I'm still not clear how this worked: Were the distances measured using parallax (or some other technique) or can they be calculated from their epicycles and the assumption that the orbits are in fact circular (in which case I need help visualizing: a diagram would be great!)?
There is nothing much to visualize--- imagine jupiter standing still in space, at a distance of it's orbit (this is a reasonable approximation), then every year it wobbles back and forth, and the angular wobble in the sky is the parallax due to Earth's orbit, and the angle subtended by the wobble is equal (to first order) to the ratio of Earth's orbit to Jupiter's orbit. The only correction is because jupiter is moving a little along its orbit too, but the parallax motion of the planet due to the orbit of the Earth is another name for the epicycle radius.
Remember, what I'm asking is a historical question. So I want to confirm: is that in fact how Copernicus arrived at his ratios (0,3763:0,7193:1.000:1,5198:5.2192:9.1743); and Kepler (via Brahe) at his (0.389:0.724:1.000:1.523:5.200:9.510)?
I didn't read it, and I don't know the exact ratios in the two works, but yes, Copernicus had all the ratios of the distances correct to 5% for sure. I would rather give this credit to Aristarchus and Appolonius in ancient times, they knew the relative distances to the planets.
You cannot praise Tycho Brahe and then condemn all geocentrist astronomers as dimwitted, as he was one of them and did not even believe in the Earth's daily rotation.
Brahe was half-heliocentrist in that he believed the inner planets travel around the sun, and he was open-minded enough to take accurate measurements. That he was dimwitted enough to hold on to geocentrist views doesn't diminish his achievement, and I am sure had he been alive to see Kepler's orbit reconstruction, he would have changed his mind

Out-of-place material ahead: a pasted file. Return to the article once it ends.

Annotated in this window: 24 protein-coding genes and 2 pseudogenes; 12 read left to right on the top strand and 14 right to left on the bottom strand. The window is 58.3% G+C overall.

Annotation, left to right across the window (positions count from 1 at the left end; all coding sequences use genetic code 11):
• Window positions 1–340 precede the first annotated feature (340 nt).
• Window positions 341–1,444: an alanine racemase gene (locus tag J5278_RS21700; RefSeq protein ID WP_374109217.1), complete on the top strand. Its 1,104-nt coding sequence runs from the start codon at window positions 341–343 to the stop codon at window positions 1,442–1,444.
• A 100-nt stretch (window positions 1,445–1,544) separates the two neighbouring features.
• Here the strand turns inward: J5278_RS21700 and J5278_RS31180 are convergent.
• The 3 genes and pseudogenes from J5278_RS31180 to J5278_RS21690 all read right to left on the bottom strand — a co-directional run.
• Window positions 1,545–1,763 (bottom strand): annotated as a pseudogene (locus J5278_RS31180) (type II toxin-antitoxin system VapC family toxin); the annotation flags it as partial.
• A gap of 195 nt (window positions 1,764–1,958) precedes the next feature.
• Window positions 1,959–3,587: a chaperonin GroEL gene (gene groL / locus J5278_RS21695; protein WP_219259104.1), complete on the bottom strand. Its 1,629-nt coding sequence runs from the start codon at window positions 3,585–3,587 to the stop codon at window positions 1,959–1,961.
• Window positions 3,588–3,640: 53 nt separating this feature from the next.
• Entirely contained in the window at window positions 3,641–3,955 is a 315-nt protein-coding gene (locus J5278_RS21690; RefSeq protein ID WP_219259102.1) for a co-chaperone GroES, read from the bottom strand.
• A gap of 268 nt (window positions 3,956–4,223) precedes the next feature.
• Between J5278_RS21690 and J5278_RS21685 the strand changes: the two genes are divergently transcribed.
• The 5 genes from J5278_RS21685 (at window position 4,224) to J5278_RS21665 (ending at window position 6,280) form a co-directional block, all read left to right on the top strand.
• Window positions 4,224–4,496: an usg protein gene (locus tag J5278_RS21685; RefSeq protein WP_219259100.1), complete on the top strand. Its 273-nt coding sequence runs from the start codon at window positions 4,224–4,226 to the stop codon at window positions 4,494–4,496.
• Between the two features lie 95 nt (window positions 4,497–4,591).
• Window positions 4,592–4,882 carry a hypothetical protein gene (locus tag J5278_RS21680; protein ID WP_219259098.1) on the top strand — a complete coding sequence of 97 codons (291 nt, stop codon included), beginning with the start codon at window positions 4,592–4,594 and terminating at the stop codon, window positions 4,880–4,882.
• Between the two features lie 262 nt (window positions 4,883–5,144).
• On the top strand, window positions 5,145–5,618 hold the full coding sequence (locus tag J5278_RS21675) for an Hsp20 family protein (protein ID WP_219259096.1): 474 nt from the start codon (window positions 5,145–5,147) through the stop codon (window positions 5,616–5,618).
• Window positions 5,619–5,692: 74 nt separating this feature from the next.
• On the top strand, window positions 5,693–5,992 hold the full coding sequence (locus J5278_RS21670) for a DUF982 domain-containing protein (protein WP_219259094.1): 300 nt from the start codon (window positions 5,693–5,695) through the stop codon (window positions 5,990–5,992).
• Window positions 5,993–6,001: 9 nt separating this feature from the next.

Ron: Brahe believed that the Earth could not move at all as it was too heavy. I suspect it is more likely that seeing Kepler's calculations he would have thought the Sun moved around the Earth in a daily circle and annual ellipse and the other planets around the sun in ellipses.
This is reasonable, it's a coodinate transformation minus the parallax and abberation effects of the Earth's motion on the distant stars, things which came much later, and minus Newtonian gravity, which came a little later. What's dimwitted is that the epicycles of the outer planets are independent. As long as you believe the relative distances are as in Copernicus's model, you could reasonably believe back then the Earth is fixed. But it is ridiculous to ascribe the yearly epicycle motion to the planets, rather than to one thing with a yearly period, either the sun or the Earth.
So all these guys used the method you describe historically? And they were calculated in the 100s BC?
I've accepted the answer and asked a follow up about the specific method Copernicus and his contemporaries used.
It was done in the 100s BC, but it was all suppressed.
I've made some edits to clear up some confusion I had, but am still unsure. What "deferent" size is used? We must be talking about Ptolemaic epicycles (right?); but Ptolemy gave no "size" for deferents other than the ones he based on nesting of spheres. (Sorry to be so dim.)
Do you have a reference to the distances of planets from the sun being measured by Aristarchus? Is it in one of the ancient texts? Did Copernicus attribute his method to measure distances to Aristarchus or Appolonius?